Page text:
As Oscar ballots come due early next week, Sandra Bullock is continuing her inexorable march to the Kodak Theatre podium.
Bullock's tour de force performance as Southern spitfire Leigh Anne Tuohy in "The Blind Side" -- aided by the fact that she appears in nearly every scene, as opposed to the other front-runner, Meryl Streep, who is in roughly half of "Julie & Julia"-- continues to carry weight with voters; an informal poll of strategists has her as the winner of the lead actress Oscar. It's hard to disagree. The Tuohy mother character that Bullock takes on is a great role, and she executes it perfectly.
Streep, on the other hand, has been as quiet as Bullock has been outspoken, barely making appearances on the awards circuit and infrequently addressing the media when she does.
But Bullock has benefited from Streep's absence, specifically from the faux rivalry she created with the blond one -- like the time she claimed to Tavis Smiley she would throw her shoe at Streep at the Golden Globes. Or the dead flowers Bullock says Streep sent her after Bullock won a best actress prize at said Globes. And let's not even get in to that weird kiss at the Critics Choice.
It's been a savvy tack for Bullock and publicist Cheryl Maisel, simultaneously keeping the actress in the public eye while also subtly painting her as the underdog. But what Bullock creates, she takes away. After cultivating the rivalry subplot for several weeks, she took an abruptly different tone when we caught up with her after the Oscar nominee luncheon last week.
"We've done it. We did it. It had its moments," she said when asked if there would be more coming on the theme. "Those are always unexpected [dramas] but if you keep it up it's just plain annoying."
A moment later, we began a question by mentioning Streep's performance.
Bullock: "Don't try to pit Meryl and I [said in a playful/sarcastic tone -- we think]. Go away from that. Move away."
24 Frames: "But you guys are the two favorites!"
Bullock: "There's five wonderful favorites. There's five completely different performances, all deserving. Someone's going to walk away with it. Everyone else is going to be happy for her."
(Sandy, we liked it better when you weren't pretending that everyone's a winner.)
How this shift will play probably won't matter. Bullock's decision to play ball with awards voters has resonated with them, even if it's spelled a kind of Sandra-Bullock-is-stalking-me ubiquity that's reminiscent of Mickey Rourke's omnipresence last year, with Streep playing the role of Sean Penn.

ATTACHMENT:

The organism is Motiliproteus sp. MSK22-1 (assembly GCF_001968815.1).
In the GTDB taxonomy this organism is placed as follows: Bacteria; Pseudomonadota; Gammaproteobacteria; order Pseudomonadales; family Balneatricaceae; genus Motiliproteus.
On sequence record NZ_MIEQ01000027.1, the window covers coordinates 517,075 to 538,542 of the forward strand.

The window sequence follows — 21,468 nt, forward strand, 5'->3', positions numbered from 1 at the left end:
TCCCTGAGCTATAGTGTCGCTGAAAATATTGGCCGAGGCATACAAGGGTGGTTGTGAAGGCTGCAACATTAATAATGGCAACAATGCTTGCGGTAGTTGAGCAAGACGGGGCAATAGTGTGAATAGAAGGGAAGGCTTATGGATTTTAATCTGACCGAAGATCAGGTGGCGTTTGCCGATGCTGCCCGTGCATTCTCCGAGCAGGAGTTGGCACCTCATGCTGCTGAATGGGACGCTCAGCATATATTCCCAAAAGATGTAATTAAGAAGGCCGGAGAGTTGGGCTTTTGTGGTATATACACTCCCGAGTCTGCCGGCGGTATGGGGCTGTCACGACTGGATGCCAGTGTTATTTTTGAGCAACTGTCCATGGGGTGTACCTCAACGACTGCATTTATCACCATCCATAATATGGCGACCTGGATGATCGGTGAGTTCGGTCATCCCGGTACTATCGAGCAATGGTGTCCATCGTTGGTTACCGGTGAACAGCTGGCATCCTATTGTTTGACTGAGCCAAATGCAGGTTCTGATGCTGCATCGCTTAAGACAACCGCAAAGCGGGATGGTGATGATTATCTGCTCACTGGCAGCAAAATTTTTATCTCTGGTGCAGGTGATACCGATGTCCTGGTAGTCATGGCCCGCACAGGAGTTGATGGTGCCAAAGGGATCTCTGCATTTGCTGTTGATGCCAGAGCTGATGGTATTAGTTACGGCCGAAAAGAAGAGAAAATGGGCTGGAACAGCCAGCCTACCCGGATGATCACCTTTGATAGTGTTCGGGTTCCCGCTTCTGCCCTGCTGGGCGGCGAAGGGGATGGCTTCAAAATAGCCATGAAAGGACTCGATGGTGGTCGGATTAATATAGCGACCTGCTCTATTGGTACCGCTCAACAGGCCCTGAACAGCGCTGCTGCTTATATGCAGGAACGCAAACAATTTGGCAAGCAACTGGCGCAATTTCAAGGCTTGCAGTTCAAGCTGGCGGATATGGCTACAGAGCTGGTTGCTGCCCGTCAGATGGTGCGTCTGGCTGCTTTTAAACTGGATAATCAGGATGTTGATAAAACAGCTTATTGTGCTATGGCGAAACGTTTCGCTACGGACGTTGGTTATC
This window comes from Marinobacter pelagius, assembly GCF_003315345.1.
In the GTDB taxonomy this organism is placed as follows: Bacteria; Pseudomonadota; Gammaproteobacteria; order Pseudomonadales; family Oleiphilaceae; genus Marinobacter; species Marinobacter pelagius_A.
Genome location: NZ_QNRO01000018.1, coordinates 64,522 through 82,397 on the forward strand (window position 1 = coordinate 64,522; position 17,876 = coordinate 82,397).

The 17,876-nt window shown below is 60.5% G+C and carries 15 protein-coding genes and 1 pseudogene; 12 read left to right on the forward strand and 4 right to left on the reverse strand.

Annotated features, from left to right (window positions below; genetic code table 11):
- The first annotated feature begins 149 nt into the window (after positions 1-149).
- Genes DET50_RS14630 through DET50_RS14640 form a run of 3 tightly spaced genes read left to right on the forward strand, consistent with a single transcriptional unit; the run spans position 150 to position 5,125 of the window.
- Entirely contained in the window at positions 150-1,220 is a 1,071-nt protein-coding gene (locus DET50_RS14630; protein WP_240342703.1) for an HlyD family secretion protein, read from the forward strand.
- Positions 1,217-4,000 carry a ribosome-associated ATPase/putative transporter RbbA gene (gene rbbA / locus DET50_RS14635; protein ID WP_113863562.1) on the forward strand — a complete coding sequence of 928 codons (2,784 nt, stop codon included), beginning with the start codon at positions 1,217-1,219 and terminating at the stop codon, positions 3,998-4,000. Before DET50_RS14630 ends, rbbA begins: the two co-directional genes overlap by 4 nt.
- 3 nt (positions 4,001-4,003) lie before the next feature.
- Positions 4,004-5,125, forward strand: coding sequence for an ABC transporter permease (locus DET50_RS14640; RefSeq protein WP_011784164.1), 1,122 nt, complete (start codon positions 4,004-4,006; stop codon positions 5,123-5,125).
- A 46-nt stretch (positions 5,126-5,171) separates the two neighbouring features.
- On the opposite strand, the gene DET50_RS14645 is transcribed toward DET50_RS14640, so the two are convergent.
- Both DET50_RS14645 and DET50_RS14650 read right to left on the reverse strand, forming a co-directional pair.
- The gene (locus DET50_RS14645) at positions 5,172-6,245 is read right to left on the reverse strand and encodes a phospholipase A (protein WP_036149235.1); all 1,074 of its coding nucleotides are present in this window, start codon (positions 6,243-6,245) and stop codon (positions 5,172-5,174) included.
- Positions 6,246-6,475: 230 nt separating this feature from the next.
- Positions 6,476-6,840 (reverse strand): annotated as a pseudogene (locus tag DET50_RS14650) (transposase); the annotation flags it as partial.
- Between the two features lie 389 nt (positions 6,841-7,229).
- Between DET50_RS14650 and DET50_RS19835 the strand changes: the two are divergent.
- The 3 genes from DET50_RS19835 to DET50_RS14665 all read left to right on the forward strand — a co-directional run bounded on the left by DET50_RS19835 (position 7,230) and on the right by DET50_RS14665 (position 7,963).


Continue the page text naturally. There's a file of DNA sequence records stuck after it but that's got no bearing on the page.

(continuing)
It's recently seemed unnecessary for Bullock to be so visible -- since the nominations came out, one couldn't turn on a late-night or morning show or, for that matter, Mario Lopez on "Entertainment Tonight," without seeing her -- when she was almost certainly going to win anyway.
Which may be why Bullock's taking her foot off the pedal now. She's no longer the underdog, and reminding voters too often of her performance could come off as confidence, not humility. Besides, the mostly silent response from Streep has given the whole enterprise an eerily lopsided feeling, with Bullock like a girl who badly wants a friend to come out and play but, having been unable to convince that friend, just pretends they're there anyway.
Streep, incidentally, has done herself no favors with her relative silence. Her approach has sometimes felt like the campaign two years ago for "Away From Her" star Julie Christie, who stayed quiet and out of Los Angeles for long stretches of the season while "La Vie en Rose" star Marian Cotillard diligently worked the circuit.
It also hasn't gotten the message out that Streep, for all the Oscar nomination love she's received, has been a bridesmaid so many times. "The problem with best actress is that you can give it to Meryl Streep every year," "Blind Side" producer Andrew Kosove said the morning the nominations were announced. "She’s the best actress in the world. It’s like Tiger Woods in a golf tournament -- eventually someone else has to be allowed to win.”
Actually, someone has -- for the past 28 years. Yes, Streep hasn't won an Oscar since 1982, when she took home the statuette for "Sophie's Choice." Since then she's been nominated 11 times but never come home with a prize, a streak to rival all-time lucky losers such as Peter O'Toole and Paul Newman.
That could have been a play for the Streep camp and those running her campaign at 42West (who did not reply to an inquiry for this post): Make it seem as if this is finally her year, the way campaigners did so brilliantly for Martin Scorsese with "The Departed" in 2006.
Instead, they didn't really get the word out. And without that -- and with the Bullock campaign working the underdog angle so wisely -- we'll probably see the former Miss Congeniality take the stage a week from Sunday. Which will probably bring out one more sarcastic/tear-filled speech. Just don't ask her about Meryl Streep.
Photo: Sandra Bullock. Credit: Peter Kramer / Associated Press